Leah George-Wilson, chief of Tsleil-Waututh Nation, said spills from the Trans Mountain pipeline—which the Canadian government purchased from Kinder Morgan in 2018 despite widespread opposition—are "inevitable, can't be fully cleaned up, and have devastating effects."
"This most recent spill is another reminder that the risk is too great to accept," said George-Wilson. "The Trans Mountain pipeline has already spilled more than 80 times since it began operating. This is why we continue to fight the Trans Mountain Expansion in the courts."
The oil spill was first detected in the early hours of Saturday morning. Trans Mountain Corporation, a subsidiary of the Canada Development Investment Corporation, claimed in a statement late Sunday that the spill at the Sumas Pump Station in Abbotsford, British Columbia has been fully contained and does not pose a threat to "the public or community."
The pipeline, which transports around 300,000 barrels of crude oil per day from Alberta to Vancouver, was restarted Sunday after it was shut off for just over 24 hours following the spill.
In a joint statement (pdf), the Union of British Columbia Indian Chiefs (UBCIC) said the June 13 spill "occurred just south of the Lightning Rock site—a cultural site and burial grounds of great significance to the Semath First Nation and Stolo Coast Salish Peoples."
Grand Chief Stewart Phillip, president of UBCIC, called on Canadian Prime Minister Justin Trudeau to stop "investing in old technology for a fossil fuel product that is toxic to our environment."
"The broken and aging Trans Mountain pipeline is a potent symbol of economic uncertainty at a time when Canadians are desperate for recovery from Covid-19," said Phillip. "This is a pivotal moment demanding strong leadership that understands the need for a drastic shift to clean energy development."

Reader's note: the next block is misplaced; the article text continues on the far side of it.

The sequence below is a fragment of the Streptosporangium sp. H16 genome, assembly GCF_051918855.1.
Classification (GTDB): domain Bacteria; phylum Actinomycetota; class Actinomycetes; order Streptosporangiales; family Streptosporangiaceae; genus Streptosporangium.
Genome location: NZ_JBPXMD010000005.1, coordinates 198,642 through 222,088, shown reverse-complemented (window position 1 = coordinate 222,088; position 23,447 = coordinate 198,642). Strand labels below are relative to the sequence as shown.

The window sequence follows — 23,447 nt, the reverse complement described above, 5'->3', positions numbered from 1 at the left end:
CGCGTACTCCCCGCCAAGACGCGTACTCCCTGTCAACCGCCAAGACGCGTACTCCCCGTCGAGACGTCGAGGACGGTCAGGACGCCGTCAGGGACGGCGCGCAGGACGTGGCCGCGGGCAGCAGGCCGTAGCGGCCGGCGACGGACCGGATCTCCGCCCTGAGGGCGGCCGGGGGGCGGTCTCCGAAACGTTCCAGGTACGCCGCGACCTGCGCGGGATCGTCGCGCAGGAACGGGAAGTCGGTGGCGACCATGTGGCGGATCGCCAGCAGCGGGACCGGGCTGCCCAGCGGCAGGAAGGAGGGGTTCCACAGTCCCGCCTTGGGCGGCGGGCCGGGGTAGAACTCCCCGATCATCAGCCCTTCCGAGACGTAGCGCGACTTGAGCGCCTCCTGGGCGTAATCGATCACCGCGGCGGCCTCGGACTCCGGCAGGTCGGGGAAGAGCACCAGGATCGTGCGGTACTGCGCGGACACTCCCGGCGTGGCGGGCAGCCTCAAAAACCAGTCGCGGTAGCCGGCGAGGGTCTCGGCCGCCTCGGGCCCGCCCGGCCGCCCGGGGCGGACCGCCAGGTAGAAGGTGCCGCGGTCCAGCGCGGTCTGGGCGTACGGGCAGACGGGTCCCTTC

Experts Say $17.5 Billion Writedown by BP Prove Oil Giant Knows 'Reserves of Oil and Gas Increasingly Worthless'
Fossil fuel giant BP announced Monday it will write down nearly $18 billion in existing assets, a move that climate advocates say is more evidence that the industry is undergoing a massive shift that will leave oil and gas reserves less and less valuable as the world pivots to more planet-friendly and financially-viable sources of energy.
"Big Oil is finally admitting what we've been saying for the last ten years," Fossil Free Media director and Stop the Money Pipeline campaign spokesperson Jamie Henn told Common Dreams. "Their reserves of oil and gas are increasingly worthless because there's no way to safely, or profitably, produce them."
The massive writedown comes as the economic impacts of the global coronavirus pandemic have converged with the preexisting financial crisis facing the fossil fuel industry due to surging renewables, a glut of oil and gas surplus in the global market, and the growing political demand to reduce emissions.